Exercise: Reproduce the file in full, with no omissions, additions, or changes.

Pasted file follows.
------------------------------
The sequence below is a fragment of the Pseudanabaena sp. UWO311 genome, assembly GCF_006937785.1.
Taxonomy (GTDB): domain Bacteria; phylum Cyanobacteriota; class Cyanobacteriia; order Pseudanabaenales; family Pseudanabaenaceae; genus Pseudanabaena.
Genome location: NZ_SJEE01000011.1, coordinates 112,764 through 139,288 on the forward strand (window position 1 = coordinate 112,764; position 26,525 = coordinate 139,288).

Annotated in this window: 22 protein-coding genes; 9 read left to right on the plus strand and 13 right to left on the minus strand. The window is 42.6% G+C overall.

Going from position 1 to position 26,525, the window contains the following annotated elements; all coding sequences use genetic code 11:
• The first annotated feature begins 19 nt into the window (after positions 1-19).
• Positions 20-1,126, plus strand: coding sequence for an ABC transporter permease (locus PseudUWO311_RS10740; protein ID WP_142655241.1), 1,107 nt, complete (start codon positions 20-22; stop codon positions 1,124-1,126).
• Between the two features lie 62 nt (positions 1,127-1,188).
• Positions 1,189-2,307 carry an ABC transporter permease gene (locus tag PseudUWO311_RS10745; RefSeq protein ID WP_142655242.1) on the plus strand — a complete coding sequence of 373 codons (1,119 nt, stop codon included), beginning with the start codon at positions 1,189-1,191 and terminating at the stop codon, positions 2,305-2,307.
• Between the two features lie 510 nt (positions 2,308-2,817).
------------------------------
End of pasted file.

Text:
The sequence below is a fragment of the Pseudanabaena sp. UWO311 genome, assembly GCF_006937785.1.
Taxonomy (GTDB): domain Bacteria; phylum Cyanobacteriota; class Cyanobacteriia; order Pseudanabaenales; family Pseudanabaenaceae; genus Pseudanabaena.
Genome location: NZ_SJEE01000011.1, coordinates 112,764 through 139,288 on the forward strand (window position 1 = coordinate 112,764; position 26,525 = coordinate 139,288).

Annotated in this window: 22 protein-coding genes; 9 read left to right on the plus strand and 13 right to left on the minus strand. The window is 42.6% G+C overall.

Going from position 1 to position 26,525, the window contains the following annotated elements; all coding sequences use genetic code 11:
• The first annotated feature begins 19 nt into the window (after positions 1-19).
• Positions 20-1,126, plus strand: coding sequence for an ABC transporter permease (locus PseudUWO311_RS10740; protein ID WP_142655241.1), 1,107 nt, complete (start codon positions 20-22; stop codon positions 1,124-1,126).
• Between the two features lie 62 nt (positions 1,127-1,188).
• Positions 1,189-2,307 carry an ABC transporter permease gene (locus tag PseudUWO311_RS10745; RefSeq protein ID WP_142655242.1) on the plus strand — a complete coding sequence of 373 codons (1,119 nt, stop codon included), beginning with the start codon at positions 1,189-1,191 and terminating at the stop codon, positions 2,305-2,307.
• Between the two features lie 510 nt (positions 2,308-2,817).